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Heroin Recovery Statistics
People using heroin regularly over a long period may experience heroin withdrawals when stopping or reducing their heroin intake. In 2018 in the US, about 808,000 individuals reported using heroin during the past year.  Careful planning can assist a person with heroin withdrawal, requiring professional assistance from experts like addiction specialists and therapists.
Sixty percent of US citizens know somebody who has struggled with drug addiction, and 62 percent consider the issue widespread.
Nearly 21 million United States citizens have at least one substance use disorder, but only 10 percent obtain treatment.
The heroin recovery statistics state that 80 percent of heroin users will relapse, but that doesn’t mean their rehab treatment failed.
Top 3 Heroin Withdrawal Symptoms FAQs
Can heroin withdrawal kill you?
Although rare, heroin withdrawal can potentially be life-threatening in some cases. The risk of death during heroin withdrawal is typically associated with severe dehydration, electrolyte imbalances, seizures, or other medical complications resulting from the withdrawal process. People with underlying medical illnesses, such as liver damage or heart disease, may have an increased risk of complications during heroin withdrawal.
What are the withdrawal symptoms of heroin?
Heroin withdrawal symptoms can vary in severity and duration depending on factors such as the individual’s level of dependence, length of use, and overall health. However, common symptoms of heroin withdrawal can include nausea, vomiting, diarrhea, abdominal cramps, muscle aches, sweating and chills, insomnia, restlessness, anxiety and depression, runny nose and watery eyes, yawning and fatigue, dilated pupils and blurry vision, rapid heartbeat, and high blood pressure.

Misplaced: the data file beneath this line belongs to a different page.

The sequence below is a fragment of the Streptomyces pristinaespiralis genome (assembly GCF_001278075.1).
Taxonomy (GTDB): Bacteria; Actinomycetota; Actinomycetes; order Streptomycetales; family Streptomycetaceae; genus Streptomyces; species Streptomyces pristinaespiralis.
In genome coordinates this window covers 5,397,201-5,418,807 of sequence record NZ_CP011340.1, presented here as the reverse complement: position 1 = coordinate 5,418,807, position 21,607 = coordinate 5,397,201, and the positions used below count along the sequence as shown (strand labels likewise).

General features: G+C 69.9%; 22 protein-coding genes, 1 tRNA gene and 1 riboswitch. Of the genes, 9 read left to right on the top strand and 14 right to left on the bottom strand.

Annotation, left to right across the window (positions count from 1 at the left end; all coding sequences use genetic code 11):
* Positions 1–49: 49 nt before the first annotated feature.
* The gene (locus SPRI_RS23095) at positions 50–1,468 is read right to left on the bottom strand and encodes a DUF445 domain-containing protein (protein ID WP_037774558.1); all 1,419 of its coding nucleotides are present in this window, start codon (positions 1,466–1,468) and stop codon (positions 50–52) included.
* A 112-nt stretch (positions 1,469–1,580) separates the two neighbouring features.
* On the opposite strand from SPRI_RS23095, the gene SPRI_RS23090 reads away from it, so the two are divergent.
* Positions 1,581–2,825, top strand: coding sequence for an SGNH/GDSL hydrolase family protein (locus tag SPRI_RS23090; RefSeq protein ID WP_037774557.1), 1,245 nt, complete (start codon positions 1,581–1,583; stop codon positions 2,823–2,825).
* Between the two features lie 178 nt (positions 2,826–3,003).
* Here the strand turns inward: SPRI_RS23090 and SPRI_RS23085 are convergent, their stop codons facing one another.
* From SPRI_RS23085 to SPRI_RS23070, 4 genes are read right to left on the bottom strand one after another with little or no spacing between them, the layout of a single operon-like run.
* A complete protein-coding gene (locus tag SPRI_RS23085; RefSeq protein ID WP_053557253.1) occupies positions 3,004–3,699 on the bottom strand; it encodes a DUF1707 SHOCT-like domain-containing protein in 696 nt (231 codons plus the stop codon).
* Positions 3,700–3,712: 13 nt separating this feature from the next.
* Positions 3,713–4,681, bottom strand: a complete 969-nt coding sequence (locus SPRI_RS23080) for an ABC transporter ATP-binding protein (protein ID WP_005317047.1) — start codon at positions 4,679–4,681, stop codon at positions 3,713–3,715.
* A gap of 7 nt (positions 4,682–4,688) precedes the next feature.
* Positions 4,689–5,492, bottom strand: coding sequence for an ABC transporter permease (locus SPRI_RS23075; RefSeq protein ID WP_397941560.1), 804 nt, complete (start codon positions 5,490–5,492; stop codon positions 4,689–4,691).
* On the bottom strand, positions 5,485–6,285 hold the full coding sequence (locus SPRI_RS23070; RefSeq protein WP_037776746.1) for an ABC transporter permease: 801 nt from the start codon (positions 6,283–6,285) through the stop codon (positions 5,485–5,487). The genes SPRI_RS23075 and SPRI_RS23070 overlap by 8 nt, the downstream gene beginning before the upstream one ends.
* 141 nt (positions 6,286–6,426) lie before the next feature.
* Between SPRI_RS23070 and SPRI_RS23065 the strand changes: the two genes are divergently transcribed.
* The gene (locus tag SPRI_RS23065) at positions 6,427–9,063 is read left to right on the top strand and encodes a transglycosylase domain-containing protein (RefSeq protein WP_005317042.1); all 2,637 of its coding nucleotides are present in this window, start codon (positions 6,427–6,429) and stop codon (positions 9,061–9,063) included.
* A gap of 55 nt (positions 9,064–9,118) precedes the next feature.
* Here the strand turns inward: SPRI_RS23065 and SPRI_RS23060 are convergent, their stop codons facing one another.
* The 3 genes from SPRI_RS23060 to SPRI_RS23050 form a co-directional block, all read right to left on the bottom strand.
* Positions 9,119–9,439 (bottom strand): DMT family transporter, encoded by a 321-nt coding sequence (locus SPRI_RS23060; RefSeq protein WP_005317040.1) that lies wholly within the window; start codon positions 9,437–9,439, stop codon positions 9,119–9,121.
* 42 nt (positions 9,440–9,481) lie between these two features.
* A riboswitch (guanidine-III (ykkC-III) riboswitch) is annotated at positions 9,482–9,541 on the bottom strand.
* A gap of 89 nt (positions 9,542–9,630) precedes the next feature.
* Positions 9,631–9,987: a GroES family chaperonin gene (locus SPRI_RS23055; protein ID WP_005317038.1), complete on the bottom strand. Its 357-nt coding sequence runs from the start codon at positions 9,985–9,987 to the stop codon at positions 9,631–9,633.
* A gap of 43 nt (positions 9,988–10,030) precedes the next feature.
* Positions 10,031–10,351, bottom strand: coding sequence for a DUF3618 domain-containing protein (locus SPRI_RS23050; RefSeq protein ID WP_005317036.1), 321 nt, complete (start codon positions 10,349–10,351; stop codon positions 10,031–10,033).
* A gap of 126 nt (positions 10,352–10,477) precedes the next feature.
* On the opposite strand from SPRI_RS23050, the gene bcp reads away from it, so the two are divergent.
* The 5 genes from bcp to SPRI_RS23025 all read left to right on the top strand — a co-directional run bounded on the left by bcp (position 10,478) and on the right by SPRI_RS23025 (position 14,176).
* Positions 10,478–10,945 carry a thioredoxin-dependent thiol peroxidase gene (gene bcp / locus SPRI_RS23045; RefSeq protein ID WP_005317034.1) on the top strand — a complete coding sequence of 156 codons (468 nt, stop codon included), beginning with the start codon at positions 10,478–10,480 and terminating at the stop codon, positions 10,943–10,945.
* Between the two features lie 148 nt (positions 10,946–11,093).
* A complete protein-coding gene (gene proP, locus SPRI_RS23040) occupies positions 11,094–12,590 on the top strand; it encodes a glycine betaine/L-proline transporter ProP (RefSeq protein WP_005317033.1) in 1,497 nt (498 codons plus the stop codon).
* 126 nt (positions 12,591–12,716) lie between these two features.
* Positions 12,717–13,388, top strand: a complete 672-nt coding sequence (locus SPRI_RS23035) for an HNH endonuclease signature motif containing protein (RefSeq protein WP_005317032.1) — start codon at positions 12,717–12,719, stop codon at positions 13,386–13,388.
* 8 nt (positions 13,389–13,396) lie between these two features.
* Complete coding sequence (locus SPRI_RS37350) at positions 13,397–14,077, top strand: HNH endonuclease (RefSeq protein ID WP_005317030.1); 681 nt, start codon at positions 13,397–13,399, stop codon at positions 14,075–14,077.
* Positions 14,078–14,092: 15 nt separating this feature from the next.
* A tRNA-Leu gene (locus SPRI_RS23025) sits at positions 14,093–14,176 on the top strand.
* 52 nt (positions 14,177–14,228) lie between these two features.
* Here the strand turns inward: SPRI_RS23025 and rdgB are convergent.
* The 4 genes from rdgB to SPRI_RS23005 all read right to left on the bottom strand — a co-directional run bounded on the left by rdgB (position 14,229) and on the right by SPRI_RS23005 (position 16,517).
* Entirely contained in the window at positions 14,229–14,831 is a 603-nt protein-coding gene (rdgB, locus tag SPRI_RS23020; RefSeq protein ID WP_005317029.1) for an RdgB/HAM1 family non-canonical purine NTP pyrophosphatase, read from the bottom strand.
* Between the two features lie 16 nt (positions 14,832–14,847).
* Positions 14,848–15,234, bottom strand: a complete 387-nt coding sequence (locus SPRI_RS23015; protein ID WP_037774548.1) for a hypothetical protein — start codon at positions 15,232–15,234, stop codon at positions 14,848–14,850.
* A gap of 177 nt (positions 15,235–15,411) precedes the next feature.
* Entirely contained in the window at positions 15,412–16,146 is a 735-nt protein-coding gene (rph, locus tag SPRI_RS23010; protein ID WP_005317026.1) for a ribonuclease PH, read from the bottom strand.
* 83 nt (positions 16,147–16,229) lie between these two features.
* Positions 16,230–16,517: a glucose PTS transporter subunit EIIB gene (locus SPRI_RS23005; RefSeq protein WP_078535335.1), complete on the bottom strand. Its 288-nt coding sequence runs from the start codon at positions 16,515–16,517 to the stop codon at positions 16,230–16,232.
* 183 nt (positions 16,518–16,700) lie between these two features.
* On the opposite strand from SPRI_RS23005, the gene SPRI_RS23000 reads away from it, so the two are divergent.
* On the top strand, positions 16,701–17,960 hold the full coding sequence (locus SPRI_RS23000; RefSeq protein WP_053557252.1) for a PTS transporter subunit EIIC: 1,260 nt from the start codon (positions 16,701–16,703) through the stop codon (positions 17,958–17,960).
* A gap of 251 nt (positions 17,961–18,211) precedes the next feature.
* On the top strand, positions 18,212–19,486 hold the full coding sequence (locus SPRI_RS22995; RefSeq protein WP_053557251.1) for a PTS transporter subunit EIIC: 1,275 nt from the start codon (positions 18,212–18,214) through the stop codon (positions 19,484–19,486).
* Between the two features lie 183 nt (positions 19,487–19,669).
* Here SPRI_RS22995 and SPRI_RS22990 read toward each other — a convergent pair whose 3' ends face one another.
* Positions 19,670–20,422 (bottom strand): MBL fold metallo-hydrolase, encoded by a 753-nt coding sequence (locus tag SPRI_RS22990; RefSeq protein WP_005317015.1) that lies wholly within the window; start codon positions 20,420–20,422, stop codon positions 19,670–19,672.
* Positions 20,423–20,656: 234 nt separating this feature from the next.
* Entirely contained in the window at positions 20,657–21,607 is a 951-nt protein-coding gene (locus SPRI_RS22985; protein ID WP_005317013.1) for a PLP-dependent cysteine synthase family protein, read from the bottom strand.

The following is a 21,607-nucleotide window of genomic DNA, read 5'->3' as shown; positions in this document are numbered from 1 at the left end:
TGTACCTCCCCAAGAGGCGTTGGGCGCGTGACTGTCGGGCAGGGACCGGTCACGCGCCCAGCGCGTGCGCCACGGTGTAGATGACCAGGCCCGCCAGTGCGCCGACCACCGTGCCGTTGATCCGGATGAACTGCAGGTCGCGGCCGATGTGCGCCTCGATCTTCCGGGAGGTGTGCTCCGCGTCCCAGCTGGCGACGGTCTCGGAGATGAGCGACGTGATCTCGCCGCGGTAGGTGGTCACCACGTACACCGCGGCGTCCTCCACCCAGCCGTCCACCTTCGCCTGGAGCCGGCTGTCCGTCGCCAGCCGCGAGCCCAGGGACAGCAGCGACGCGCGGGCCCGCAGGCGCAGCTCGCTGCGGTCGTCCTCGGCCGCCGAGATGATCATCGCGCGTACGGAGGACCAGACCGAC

Is it possible to treat heroin withdrawal in jail?
Many correctional facilities offer medical detox programs to help individuals safely withdraw from heroin and other substances while in custody. These programs are typically administered by medical professionals, such as doctors and nurses, who can provide medications and other intervention services to manage withdrawal symptoms and prevent complications. However, the quality and availability of heroin withdrawal treatment in jail can vary depending on the facility and its resources. Some facilities may offer only primary medical care for withdrawal, while others may offer more comprehensive treatment programs, including counseling and behavioral therapies. In addition, access to treatment can also depend on factors such as the individual’s sentence length, security level, and prior history of substance abuse. While it is possible to receive heroin withdrawal treatment in jail, seeking professional help outside prison may provide more comprehensive and personalized care.
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How Long Does It Take To Withdraw From Heroin?
The withdrawal symptoms heroin can produce usually last about a week. However, the experience is different for everyone. Several factors play a role in how the body reacts to heroin withdrawal. These may include the amount of heroin taken in each dose, how long heroin was abused, and how the person ingested the drug (snorting, smoking, shooting, or booking). Withdrawal symptoms of heroin may also be influenced by underlying mental health problems or a prior history of opioid abuse.
One of the many reasons heroin can be damaging is that it suppresses the normal functions of the central nervous system (CNS). As a result, it can harm your breathing, body temperature, and blood pressure. Since opioids like heroin bind to opioid receptors in the brain, the person using the drug can end up with changes in brain chemistry that affect how they experience pleasure and pain. When someone goes through heroin withdrawal, they may experience sensations opposite the highs they previously enjoyed. For instance, the heart rate can slow, and they may feel anxious or depressed.
What Does Heroin Withdrawal Feel Like?